Of course I don’t mean by the title of this article that I am curious as to the actual light reflecting from your piece but rather the tonal color it projects. When I speak of the color of sound, I usually try to avoid using the terms bright and dark as those terms evoke such varying tonal concepts among different players. Instead I try to divide the sound into a few distinct properties:
- Core – How dense is the sound?
- Breadth – How focused is the sound?
- Vibrancy – Does it project more upper or lower overtones?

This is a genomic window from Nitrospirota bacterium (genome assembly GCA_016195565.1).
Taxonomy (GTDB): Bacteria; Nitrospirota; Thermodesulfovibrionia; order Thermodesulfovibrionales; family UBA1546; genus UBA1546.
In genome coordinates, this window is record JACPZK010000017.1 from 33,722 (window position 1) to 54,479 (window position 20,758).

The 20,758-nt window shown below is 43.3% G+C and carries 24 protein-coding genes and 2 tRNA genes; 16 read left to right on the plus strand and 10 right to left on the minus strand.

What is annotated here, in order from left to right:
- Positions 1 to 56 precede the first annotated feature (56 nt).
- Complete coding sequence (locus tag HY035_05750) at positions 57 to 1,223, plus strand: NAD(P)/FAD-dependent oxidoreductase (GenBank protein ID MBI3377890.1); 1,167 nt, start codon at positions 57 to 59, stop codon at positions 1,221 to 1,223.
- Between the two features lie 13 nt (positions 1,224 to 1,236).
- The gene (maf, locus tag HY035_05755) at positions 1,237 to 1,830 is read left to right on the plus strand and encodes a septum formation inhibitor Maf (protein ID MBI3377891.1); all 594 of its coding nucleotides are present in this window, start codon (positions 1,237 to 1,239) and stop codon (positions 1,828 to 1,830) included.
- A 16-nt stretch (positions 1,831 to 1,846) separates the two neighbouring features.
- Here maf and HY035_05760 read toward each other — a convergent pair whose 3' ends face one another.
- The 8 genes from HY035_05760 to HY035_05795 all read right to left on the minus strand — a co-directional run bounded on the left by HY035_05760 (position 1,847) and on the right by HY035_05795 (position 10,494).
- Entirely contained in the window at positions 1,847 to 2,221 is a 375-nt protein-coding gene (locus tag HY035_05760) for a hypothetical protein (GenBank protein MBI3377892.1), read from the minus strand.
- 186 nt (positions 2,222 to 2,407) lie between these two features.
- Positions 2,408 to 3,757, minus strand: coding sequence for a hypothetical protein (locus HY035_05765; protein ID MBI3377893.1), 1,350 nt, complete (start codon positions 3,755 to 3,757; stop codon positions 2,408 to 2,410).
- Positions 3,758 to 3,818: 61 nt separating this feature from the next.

Of course, we also have to take into consideration how comfortable we are with the piece in performance. When it comes to comfort, I work with clients in three distinct areas.
- Flexibility – How much freedom does the sound have to alter its character?
- Resistance – How hard do you have to blow to start the sound?
- Follow Through – How hard do you have to blow to maintain the sound?
As each of us has a particular sound in our head that we want to hear before we even begin to play, it is important to know how differences in our various set-ups can help us achieve that sound with the least amount of effort. As I continue with this article in the days ahead, we will look at how the physical geometries of the clarinet mouthpiece affect each of these 6 important performance attributes.